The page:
Its time to get the Carp rods out of the cupboard and sharpen those hooks as the Wollundry Lagoon Fisherama is on again.
This is the event that all fishos wait in anticipation for as the lagoon has the biggest and meanest Carp in the country! Experienced or first timers, you will have a ball with your skills tested to the limit so do yourself a favour and rock up at the Wollundry Lagoon Sunday 30th January at 6.30am. Fish to be weighed in by 1.30pm.
There will be over $1,000 worth of prizes donated by Compleat Angler Wagga, registration and weigh stations located on the corner of Esplanade and Best Street, $5 single entry or $15 per family of four.This event is exceptionally well run by South Wagga Apex with proceeds go to local charities. On the local scene, the fishing is improving and the quality of the fish seems to be much better than in previous years. The recent floods in our area have been a disaster for some but it has and will be a huge benefit also for the next few years.
Due to the flood waters inundating low lying areas such as lagoons, wetlands and river gun forests, the breeding cycle of our native wildlife in the affected areas has escalated beyond anything we have seen in the last ten years or so. Even though we have had good recruitment of our most sought after fish the Murray Cod over the drought period, they will benefit greatly by the increased food, natural cover and over all improved water conditions.
What we will notice over the next few years is a massive increase in the numbers of Yellowbelly and Silver Perch, not to mention the carp numbers! The increase in carp numbers will be a good food source for our much more aggressive native fish. We are seeing signs of this now as the numbers of Yellowbelly being caught have increased dramatically due to their upstream migration above the weirs, to areas which were not previously possible because of the barricading effect these weirs have on migrating fish. For those who did not get a chance to have a look at the river while in flood, most of our local weirs such as Berembed weren’t visible as the flood waters rose above them allowing the Yellowbelly and Silver Perch to move upstream.The Yella’s have also spawned in big numbers and the condition of our water ways is such that the survival rate should be very high.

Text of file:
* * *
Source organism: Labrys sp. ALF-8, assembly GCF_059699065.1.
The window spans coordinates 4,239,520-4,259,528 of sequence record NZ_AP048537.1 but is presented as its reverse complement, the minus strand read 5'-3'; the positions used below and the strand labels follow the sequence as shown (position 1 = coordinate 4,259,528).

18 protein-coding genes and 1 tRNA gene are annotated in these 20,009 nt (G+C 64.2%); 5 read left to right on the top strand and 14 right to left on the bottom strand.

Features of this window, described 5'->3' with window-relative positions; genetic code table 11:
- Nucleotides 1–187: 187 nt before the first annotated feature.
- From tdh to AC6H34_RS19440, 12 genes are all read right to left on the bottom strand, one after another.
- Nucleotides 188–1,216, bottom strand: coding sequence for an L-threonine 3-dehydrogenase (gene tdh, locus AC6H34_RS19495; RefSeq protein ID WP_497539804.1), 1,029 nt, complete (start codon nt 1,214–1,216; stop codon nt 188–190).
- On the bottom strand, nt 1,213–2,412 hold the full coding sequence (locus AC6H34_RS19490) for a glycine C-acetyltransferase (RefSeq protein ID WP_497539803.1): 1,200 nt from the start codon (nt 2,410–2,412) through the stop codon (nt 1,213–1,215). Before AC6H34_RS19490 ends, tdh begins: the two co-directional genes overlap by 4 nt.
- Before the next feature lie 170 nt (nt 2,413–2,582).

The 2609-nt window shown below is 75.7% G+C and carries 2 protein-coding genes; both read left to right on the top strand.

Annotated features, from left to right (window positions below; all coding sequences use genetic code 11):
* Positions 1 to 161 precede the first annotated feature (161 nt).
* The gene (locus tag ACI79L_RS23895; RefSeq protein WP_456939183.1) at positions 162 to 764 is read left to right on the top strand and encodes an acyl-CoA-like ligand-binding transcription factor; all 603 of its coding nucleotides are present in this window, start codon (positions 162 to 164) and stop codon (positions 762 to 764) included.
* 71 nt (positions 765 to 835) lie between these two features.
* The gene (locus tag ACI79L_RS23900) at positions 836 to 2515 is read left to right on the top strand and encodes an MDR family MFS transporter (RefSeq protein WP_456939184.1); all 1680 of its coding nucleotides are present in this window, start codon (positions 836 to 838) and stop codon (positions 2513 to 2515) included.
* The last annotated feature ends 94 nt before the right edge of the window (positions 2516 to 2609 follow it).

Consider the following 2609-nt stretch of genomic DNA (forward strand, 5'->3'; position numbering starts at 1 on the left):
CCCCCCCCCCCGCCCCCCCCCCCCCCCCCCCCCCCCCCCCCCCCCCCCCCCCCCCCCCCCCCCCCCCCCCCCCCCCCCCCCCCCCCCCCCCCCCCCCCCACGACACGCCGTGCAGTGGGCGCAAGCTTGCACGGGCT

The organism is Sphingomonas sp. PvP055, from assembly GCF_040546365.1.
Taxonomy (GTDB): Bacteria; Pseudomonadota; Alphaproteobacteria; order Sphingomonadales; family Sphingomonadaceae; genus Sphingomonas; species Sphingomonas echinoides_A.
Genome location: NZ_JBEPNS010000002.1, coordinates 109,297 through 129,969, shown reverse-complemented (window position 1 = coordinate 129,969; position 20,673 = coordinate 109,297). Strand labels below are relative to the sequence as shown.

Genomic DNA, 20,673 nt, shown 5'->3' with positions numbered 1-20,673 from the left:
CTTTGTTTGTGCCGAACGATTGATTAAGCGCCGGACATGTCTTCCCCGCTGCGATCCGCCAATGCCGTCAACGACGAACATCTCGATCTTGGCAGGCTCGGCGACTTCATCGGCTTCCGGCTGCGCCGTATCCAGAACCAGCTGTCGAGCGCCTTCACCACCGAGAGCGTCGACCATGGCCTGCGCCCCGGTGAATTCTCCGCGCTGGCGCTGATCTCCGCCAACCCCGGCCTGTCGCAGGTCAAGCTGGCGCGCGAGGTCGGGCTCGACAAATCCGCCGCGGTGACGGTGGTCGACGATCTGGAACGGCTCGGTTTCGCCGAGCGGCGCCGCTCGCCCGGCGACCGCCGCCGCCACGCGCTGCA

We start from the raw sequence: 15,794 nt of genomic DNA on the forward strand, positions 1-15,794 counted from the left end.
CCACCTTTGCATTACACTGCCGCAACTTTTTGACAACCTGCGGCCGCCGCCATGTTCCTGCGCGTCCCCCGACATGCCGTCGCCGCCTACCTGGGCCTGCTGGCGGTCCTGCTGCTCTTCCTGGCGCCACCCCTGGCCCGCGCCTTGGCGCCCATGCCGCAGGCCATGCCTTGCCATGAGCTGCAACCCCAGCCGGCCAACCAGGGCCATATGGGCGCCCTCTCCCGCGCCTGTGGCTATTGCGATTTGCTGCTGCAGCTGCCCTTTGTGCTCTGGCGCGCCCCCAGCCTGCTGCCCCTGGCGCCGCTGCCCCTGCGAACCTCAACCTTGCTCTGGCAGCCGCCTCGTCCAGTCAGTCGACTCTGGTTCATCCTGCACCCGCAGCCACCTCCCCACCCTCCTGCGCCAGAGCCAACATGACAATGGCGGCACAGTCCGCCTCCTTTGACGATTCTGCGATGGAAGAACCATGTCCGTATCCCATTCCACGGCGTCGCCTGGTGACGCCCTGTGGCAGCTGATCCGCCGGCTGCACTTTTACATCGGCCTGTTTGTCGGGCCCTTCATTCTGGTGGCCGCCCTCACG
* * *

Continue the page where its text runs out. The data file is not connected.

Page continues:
The Murrumbidgee at the moment is a very good option with the water clearing and the access improving making it a joy to fish. Lure or bait will both be options for the rest of the season. Old Man Creek is still high on the priority list of most fishos, consistently producing numbers of Yellowbelly and Cod as well as the odd Silver Perch over the last few weeks. Fishing from the bank is the accepted option for most however a canoe is a great alternative.
Burrinjuck is a hot spot as the moment even though there have been some signs of blue green algae. This does not seem to affect the fish as most fishos have noticed that the Yella’s, Cod and Redfin are still extremely active. Trolling and casting is accounting for big numbers of fish however bait will produce results if you enjoy a quiet relaxing style of fishing.
The Hume Weir is still producing excellent numbers of quality Redfin as well as Yella’s and surprisingly enough a few more Cod than we normally hear about. Blowering is in some respects disappointing but there have been some highlights over the last couple of weeks in that several very experienced Redfin fishos have been hooking into substantial schools of large Reddies. These fish have been located in 30- 50ft of water and are responding to a very small live yabbie bobbed on a Paternoster rig.